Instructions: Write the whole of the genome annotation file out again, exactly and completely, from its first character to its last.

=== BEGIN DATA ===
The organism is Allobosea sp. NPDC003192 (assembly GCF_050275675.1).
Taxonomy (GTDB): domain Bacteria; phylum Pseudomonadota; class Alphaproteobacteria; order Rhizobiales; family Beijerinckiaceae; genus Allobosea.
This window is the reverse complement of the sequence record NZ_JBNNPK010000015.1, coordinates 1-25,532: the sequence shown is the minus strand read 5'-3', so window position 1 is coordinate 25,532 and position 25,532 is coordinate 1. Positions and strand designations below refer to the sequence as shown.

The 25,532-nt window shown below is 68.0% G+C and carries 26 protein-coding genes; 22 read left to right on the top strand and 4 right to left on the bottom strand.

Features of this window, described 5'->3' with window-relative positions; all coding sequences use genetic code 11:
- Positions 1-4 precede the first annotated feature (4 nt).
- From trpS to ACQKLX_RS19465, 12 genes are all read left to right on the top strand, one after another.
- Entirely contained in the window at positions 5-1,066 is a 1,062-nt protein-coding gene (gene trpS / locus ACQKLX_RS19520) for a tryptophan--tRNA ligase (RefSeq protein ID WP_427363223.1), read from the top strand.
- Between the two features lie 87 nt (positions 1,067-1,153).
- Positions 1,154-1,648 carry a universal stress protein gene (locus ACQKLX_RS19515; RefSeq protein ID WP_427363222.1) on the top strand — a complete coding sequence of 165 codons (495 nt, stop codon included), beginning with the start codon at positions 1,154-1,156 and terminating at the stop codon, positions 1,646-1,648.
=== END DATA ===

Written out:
The organism is Allobosea sp. NPDC003192 (assembly GCF_050275675.1).
Taxonomy (GTDB): domain Bacteria; phylum Pseudomonadota; class Alphaproteobacteria; order Rhizobiales; family Beijerinckiaceae; genus Allobosea.
This window is the reverse complement of the sequence record NZ_JBNNPK010000015.1, coordinates 1-25,532: the sequence shown is the minus strand read 5'-3', so window position 1 is coordinate 25,532 and position 25,532 is coordinate 1. Positions and strand designations below refer to the sequence as shown.

The 25,532-nt window shown below is 68.0% G+C and carries 26 protein-coding genes; 22 read left to right on the top strand and 4 right to left on the bottom strand.

Features of this window, described 5'->3' with window-relative positions; all coding sequences use genetic code 11:
- Positions 1-4 precede the first annotated feature (4 nt).
- From trpS to ACQKLX_RS19465, 12 genes are all read left to right on the top strand, one after another.
- Entirely contained in the window at positions 5-1,066 is a 1,062-nt protein-coding gene (gene trpS / locus ACQKLX_RS19520) for a tryptophan--tRNA ligase (RefSeq protein ID WP_427363223.1), read from the top strand.
- Between the two features lie 87 nt (positions 1,067-1,153).
- Positions 1,154-1,648 carry a universal stress protein gene (locus ACQKLX_RS19515; RefSeq protein ID WP_427363222.1) on the top strand — a complete coding sequence of 165 codons (495 nt, stop codon included), beginning with the start codon at positions 1,154-1,156 and terminating at the stop codon, positions 1,646-1,648.